In parallel studies in human and mouse, two groups of researchers have come to the same conclusion: that a new kind of gene is associated with progressive hearing loss. The new gene - called a microRNA - is a tiny fragment of RNA that affects the production of hundreds of other molecules within sensory hair cells of the inner ear.
The research provides important new genetic understanding of a condition that is common in humans but remains poorly understood.
One team, led by researchers from the Hospital Ramn y Cajal, Madrid, Spain, followed families who showed hearing loss. The second team, led by researchers from the Wellcome Trust Sanger Institute, Cambridge, UK, examined a new line of mice, called diminuendo, that showed progressive hearing loss from an early age. The two groups shared their emerging data.
"We were able quite quickly to show that if the mice carried one copy of the gene variant they suffered progressive hearing loss, if they carried two variants they were profoundly deaf," explains Professor Karen Steel, principal investigator of the programme at the Wellcome Trust Sanger Institute. "The important questions were could we determine what the variant is and how does it exert its effect on hearing?"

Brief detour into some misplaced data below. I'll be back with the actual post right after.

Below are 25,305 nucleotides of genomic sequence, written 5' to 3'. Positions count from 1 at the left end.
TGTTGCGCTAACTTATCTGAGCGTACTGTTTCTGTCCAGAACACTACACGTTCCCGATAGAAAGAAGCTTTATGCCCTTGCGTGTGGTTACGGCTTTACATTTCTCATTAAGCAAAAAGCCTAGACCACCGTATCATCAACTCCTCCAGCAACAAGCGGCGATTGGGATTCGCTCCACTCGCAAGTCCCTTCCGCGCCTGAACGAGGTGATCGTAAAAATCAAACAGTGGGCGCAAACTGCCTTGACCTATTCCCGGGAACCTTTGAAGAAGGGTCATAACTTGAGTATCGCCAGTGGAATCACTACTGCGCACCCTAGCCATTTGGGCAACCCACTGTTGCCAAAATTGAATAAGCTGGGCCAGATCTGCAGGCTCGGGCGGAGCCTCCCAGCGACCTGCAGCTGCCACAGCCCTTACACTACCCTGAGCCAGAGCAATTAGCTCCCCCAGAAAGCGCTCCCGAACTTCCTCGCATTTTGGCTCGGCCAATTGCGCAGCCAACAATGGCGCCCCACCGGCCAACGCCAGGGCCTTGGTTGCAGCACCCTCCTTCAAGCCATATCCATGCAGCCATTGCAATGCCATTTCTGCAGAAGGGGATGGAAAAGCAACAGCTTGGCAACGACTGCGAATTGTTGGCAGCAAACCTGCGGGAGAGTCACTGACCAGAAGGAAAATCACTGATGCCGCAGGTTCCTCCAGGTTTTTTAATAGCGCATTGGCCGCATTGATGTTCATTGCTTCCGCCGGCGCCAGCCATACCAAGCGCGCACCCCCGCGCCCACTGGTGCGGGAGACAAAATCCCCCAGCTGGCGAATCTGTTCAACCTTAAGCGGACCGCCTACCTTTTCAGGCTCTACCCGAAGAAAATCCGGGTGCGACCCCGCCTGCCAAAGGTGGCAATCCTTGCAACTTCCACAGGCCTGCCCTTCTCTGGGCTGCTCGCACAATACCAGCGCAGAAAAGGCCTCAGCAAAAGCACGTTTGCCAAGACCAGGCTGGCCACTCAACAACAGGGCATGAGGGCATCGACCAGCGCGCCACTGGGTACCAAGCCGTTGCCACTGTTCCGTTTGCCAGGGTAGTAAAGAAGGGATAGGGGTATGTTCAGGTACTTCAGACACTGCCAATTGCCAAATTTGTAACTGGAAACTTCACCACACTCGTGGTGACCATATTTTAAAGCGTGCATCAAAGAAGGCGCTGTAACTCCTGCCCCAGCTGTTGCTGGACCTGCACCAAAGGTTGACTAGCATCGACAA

In their studies of families with progressive hearing loss, the Spanish team had proposed that the gene responsible lay on human chromosome 7. Both teams set about sequencing every gene in the equivalent genomic regions in human and mouse identified as implicated in hearing loss; the sequencing showed that most of the genes in the region could not be responsible for hearing loss.
However, they each found that a mutation in a microRNA gene called miR-96 was associated with the hearing loss.
"We know of a number of genes involved in deafness in humans and mice but, to our great surprise, this was one of a new class of genes called microRNAs," explains Professor Miguel Angel Moreno-Pelayo, senior
|Contact: Don Powell|
Wellcome Trust Sanger Institute